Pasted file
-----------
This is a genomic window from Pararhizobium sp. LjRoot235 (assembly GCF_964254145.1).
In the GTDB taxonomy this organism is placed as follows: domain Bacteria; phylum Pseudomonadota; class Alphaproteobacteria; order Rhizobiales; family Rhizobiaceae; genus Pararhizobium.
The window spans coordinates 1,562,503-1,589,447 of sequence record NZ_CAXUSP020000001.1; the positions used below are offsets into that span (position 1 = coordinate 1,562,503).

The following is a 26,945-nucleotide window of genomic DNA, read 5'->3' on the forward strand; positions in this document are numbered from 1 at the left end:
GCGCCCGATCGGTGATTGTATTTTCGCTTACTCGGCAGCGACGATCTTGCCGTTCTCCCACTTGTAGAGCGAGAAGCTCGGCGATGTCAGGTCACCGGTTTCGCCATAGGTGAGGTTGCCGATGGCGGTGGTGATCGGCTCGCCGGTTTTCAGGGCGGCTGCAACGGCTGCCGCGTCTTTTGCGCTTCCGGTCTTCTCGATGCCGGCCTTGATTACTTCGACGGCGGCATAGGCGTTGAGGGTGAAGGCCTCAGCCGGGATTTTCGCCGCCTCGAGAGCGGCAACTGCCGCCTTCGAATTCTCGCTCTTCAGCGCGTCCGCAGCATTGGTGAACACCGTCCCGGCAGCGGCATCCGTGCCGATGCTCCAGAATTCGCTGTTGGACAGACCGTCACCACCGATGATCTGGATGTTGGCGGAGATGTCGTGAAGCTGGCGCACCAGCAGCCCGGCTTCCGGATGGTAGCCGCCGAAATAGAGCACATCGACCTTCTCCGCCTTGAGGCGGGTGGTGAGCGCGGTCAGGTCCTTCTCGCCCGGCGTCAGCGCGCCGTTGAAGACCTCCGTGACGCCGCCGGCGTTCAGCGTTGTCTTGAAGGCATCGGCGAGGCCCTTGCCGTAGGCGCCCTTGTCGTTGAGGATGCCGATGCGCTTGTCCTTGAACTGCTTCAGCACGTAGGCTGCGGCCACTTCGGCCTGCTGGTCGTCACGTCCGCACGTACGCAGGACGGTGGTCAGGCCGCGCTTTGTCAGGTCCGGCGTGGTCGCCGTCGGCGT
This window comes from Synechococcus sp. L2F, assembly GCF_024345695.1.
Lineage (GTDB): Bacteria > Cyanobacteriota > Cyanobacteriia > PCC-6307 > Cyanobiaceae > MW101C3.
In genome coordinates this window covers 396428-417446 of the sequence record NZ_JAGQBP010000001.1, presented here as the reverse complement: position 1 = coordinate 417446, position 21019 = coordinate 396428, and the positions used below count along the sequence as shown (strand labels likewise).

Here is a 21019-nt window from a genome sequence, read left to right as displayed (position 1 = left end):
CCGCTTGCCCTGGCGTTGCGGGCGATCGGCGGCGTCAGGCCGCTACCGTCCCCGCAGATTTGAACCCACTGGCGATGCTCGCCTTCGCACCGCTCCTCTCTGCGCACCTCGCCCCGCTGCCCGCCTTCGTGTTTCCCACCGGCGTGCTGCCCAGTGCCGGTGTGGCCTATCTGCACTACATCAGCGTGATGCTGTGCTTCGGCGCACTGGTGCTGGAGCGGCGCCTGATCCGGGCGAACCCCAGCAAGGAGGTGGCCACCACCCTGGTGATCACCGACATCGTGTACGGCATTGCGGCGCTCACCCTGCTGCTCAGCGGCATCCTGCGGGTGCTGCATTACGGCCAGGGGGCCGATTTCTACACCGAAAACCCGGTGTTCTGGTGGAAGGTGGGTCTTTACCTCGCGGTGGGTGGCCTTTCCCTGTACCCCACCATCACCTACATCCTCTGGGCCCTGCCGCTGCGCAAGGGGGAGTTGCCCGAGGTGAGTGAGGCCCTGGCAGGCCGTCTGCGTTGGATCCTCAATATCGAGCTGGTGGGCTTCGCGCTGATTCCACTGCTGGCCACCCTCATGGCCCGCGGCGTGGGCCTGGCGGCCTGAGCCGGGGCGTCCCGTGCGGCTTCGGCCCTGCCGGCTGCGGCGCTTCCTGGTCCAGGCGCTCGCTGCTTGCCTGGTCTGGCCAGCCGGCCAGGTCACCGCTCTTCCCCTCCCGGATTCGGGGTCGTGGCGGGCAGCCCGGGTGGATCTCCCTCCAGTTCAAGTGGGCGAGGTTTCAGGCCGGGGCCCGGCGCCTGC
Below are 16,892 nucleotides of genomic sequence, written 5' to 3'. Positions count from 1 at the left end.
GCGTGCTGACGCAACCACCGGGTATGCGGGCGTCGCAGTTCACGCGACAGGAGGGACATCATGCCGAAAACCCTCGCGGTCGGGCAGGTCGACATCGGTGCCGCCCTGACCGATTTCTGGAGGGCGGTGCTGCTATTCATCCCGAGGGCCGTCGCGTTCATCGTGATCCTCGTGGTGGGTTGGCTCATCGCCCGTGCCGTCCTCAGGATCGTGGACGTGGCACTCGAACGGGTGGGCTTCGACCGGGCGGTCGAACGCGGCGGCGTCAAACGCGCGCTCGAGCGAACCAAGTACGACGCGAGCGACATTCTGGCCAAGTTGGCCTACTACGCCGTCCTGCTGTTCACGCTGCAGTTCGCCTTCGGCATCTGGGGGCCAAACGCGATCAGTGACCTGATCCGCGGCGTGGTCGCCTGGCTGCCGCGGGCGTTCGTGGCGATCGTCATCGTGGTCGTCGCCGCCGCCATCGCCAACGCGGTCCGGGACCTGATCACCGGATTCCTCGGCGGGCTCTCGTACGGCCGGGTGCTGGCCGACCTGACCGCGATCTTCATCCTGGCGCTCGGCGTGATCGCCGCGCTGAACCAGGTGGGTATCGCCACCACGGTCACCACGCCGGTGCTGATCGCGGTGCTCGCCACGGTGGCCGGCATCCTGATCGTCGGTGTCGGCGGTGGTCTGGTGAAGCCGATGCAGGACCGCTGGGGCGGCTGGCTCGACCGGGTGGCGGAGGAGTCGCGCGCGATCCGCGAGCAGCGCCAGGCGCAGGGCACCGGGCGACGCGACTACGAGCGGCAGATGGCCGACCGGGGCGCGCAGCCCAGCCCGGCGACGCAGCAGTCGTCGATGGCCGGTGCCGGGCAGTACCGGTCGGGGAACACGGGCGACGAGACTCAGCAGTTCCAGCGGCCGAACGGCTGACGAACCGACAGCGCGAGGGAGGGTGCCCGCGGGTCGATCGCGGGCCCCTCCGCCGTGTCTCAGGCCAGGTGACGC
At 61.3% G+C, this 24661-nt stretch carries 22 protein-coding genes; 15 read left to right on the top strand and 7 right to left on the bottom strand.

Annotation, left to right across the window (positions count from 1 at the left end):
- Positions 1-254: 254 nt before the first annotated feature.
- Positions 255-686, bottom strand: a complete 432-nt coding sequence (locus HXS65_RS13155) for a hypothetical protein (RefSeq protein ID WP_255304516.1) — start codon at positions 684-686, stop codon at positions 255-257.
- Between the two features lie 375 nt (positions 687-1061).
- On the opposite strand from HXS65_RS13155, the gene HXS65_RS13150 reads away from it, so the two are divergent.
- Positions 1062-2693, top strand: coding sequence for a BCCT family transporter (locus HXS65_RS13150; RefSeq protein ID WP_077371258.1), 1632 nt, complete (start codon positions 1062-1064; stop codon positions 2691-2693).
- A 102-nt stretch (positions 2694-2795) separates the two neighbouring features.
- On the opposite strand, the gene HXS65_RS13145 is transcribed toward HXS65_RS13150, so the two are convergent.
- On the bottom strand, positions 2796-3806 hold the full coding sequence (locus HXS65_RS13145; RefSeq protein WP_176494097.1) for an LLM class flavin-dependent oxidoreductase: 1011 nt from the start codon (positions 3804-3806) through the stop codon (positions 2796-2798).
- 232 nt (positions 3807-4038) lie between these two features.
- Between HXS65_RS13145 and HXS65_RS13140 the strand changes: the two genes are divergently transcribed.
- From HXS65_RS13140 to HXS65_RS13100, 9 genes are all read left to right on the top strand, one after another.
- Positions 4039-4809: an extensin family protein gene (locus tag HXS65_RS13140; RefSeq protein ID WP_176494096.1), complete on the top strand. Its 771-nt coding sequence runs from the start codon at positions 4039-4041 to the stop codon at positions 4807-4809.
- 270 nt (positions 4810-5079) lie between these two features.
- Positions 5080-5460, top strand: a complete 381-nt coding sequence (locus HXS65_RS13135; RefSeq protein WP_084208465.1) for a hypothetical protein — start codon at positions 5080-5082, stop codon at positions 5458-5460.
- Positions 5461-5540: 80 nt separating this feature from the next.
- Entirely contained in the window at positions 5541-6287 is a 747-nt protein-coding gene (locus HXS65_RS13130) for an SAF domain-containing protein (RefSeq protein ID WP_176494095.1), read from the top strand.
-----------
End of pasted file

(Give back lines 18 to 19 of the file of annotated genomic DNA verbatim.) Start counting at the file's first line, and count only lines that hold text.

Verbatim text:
- On the opposite strand from HXS65_RS13155, the gene HXS65_RS13150 reads away from it, so the two are divergent.
- Positions 1062-2693, top strand: coding sequence for a BCCT family transporter (locus HXS65_RS13150; RefSeq protein ID WP_077371258.1), 1632 nt, complete (start codon positions 1062-1064; stop codon positions 2691-2693).